ACNC governance standards in force

Governance standards commence 1 July 2013

Update: the Standards have now come into force as of 1 July 2013 as expected. 

The uncertainty surrounding the introduction of governance standards for charities registered with the Australian Charities and Not-for-Profits Commission (ACNC) looks to have been resolved yesterday, at least for the time being. The Senate agreed to a notice approving the governance standards and the notices to disallow have been withdrawn. Until yesterday it has not been possible to tell whether the Government would succeed in bringing the standards into force.

It now appears that the standards will come into effect on 1 July 2013.

Accordingly, it would be prudent for ACNC-registered charities to ensure that they are able to comply with the standards from 1 July 2013. It appears that full compliance, to extent consistent with a charity’s existing governing rules, would be legally required from that date.

‘Basic religious charities (BRCs)’ do not need to comply with the governance standards.  Religious charities are not automatically considered BRCs. A charity must be registered as a BRC with the ACNC.


What are the governance standards?

The governance standards are a set of ‘minimum’ requirements for how the ACNC will expect registered charities to be run. The standards do not replace charities’ other legal obligations (with some exceptions for duties owed under the Corporations Act).

There are five standards which charities must meet:

  • Demonstrating and adhering to their stated purposes and not-for-profit status
  • Being accountable to members
  • Complying with Australian laws
  • Having ‘responsible entities’ (governing body members and people who control the charity) who are suitable people/organisations to be running a charity
  • Ensuring that the responsible entities behave as if they were a ‘fiduciary’ of the charity (a legal relationship where a person has power over another, involving important and strict duties for the fiduciary).

The standards are longer and more detailed than the above summary. You should read the standards in full


What do I have to do to make sure my charity is complying?

The ACNC has said it will produce a guide for charities to use in complying with the governance standards. The ACNC has advised us that the guide will be issued shortly after the standards are approved by both Houses of Parliament.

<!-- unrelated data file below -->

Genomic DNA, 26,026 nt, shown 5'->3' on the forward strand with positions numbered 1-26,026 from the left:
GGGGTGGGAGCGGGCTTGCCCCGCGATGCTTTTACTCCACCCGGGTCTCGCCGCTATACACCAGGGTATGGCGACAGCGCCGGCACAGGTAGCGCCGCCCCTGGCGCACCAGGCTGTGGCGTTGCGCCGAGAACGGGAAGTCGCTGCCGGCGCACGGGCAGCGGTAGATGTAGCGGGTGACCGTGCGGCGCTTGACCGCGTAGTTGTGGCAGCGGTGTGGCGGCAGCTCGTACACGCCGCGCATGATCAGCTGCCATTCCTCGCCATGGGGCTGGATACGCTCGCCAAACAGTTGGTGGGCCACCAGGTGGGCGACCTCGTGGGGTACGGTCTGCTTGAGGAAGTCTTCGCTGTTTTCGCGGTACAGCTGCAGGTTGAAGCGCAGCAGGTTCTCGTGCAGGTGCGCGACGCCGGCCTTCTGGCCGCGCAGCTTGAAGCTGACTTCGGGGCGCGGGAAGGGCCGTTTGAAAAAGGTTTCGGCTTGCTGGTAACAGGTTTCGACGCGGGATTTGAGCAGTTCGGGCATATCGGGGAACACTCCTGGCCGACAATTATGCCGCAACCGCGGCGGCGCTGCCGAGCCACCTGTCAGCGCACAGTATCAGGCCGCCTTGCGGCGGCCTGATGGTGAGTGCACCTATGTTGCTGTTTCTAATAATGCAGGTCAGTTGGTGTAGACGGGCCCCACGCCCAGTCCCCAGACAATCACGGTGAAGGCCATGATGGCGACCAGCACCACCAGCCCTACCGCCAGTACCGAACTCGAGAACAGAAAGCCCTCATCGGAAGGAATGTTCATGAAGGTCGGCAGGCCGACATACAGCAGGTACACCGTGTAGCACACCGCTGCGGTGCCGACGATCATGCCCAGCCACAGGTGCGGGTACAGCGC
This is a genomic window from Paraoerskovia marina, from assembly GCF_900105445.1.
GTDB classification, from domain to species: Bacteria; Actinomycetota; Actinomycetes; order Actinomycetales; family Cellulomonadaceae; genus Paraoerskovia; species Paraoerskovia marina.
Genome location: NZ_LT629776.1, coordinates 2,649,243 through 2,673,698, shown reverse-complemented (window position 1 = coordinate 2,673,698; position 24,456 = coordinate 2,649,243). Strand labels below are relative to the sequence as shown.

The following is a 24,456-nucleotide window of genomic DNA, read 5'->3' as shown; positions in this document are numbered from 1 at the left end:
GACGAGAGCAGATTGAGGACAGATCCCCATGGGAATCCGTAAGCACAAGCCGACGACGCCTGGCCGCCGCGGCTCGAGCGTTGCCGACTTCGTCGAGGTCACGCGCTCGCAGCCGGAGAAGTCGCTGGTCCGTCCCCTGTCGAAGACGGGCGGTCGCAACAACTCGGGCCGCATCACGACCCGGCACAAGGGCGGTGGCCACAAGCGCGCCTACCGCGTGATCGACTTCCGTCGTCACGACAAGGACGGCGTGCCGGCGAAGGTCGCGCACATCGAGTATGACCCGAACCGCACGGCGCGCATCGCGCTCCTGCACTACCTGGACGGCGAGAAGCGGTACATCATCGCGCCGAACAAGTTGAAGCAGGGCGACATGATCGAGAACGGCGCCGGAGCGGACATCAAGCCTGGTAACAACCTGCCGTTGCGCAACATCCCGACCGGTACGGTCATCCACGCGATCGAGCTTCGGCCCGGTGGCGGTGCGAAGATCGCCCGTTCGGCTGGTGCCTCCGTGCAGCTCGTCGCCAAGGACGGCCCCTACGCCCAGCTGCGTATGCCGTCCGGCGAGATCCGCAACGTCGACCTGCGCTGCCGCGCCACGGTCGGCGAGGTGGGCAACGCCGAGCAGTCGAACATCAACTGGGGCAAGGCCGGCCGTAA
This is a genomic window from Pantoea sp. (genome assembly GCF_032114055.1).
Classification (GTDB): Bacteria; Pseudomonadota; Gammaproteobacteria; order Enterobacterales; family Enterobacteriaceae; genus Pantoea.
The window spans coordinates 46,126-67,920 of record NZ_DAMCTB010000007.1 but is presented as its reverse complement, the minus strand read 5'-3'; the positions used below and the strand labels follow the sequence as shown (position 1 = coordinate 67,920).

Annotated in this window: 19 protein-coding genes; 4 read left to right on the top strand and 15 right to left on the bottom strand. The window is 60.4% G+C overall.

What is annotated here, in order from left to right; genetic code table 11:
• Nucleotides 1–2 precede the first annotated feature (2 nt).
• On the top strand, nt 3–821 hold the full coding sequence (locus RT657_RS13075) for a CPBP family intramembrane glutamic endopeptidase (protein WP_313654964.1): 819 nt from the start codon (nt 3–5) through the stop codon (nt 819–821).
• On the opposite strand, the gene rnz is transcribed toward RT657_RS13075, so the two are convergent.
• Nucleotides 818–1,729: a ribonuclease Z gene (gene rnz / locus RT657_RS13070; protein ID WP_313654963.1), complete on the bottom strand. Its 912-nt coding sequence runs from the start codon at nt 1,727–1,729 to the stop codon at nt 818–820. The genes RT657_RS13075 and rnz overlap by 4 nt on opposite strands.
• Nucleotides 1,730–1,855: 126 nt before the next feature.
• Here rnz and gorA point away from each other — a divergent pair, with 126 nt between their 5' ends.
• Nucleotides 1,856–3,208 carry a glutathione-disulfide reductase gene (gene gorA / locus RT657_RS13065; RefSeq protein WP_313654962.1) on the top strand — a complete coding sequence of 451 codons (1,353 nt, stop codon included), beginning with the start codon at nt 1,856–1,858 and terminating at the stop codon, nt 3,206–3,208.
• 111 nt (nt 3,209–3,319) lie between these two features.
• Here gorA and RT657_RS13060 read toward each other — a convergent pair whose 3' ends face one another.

The ACNC has also stated in the past that charities which are already complying with the requirements of the Corporations Act 2001 are not likely have problems complying with the governance standards. This does not mean that all charities need to adopt Corporations Act type policies in order to comply. The governance standards are intended to apply proportionately, with the ACNC taking a charity’s size, complexity and level of donations and grants, for example, into account when evaluating whether its operations meet the standards.

Your charity’s governing documents, such as a constitution or articles of association, may not allow your charity to comply with some of the standards. If this applies to you, there are special transitional rules which give your charity four years from 1 July 2013 to amend the governing documents to allow your charity to comply. This is not an excuse for delay, but a recognition that it takes time for organisations to agree on important changes to their rules. Your charity must still comply with the standards to the full extent it is able to under the existing governing documents.

The ACNC and the standards are both very new and it is difficult to predict at this stage how they will work in practice.  You may like to consider:

  • whether your charity’s rules and policies would give your charity the necessary power to remove responsible entities and people who control the charity if their behaviour endangered the charity’s ability to comply with standard five;
  • obtaining contractual undertakings from responsible entities to ensure your charity has the above power;
  • creating procedures to check whether responsible entities are ‘suitable’ as required by standard four, both at the beginning of their tenure and on an ongoing basis;
  • reviewing how your charity engages its members;
  • whether your charity’s governing documents accurately reflect its current purposes;
  • whether any changes will be needed to your charity’s governing documents.


What happens if my charity does not comply with the governance standards?

Compliance with the governance standards is a condition of ongoing registration with the ACNC, and charities which do not comply with the standards will not be meeting this requirement. Under section 35-10 of the ACNC Act 2012, the Commissioner has the power to revoke a charity’s ACNC registration if they reasonably believe the charity has not complied with the governance standards.

In the case of charities which are corporations or in a Territory (‘federally regulated entity’), the Commissioner also has the power to remove members of the governing body (‘responsible entities’) if they believe it is necessary to address non-compliance with the standards.

The ACNC has stated that in the first two years of the governance standards, it will concentrate on serious  and deliberate breaches, especially those relating to financial mismanagement. Its stated policy is, where the public interest is not being endangered, to address breaches of the Act or standards by helping charities to comply, rather than acting to punish charities.


This update provides an overview only of the governance standards and possible responses charities may wish to take, and is not all inclusive. It should not be considered to be legal advice. Each charity needs to consider its response to the governance standards in the context of its individual circumstances. You should obtain legal advice for your specific circumstances before relying on general information.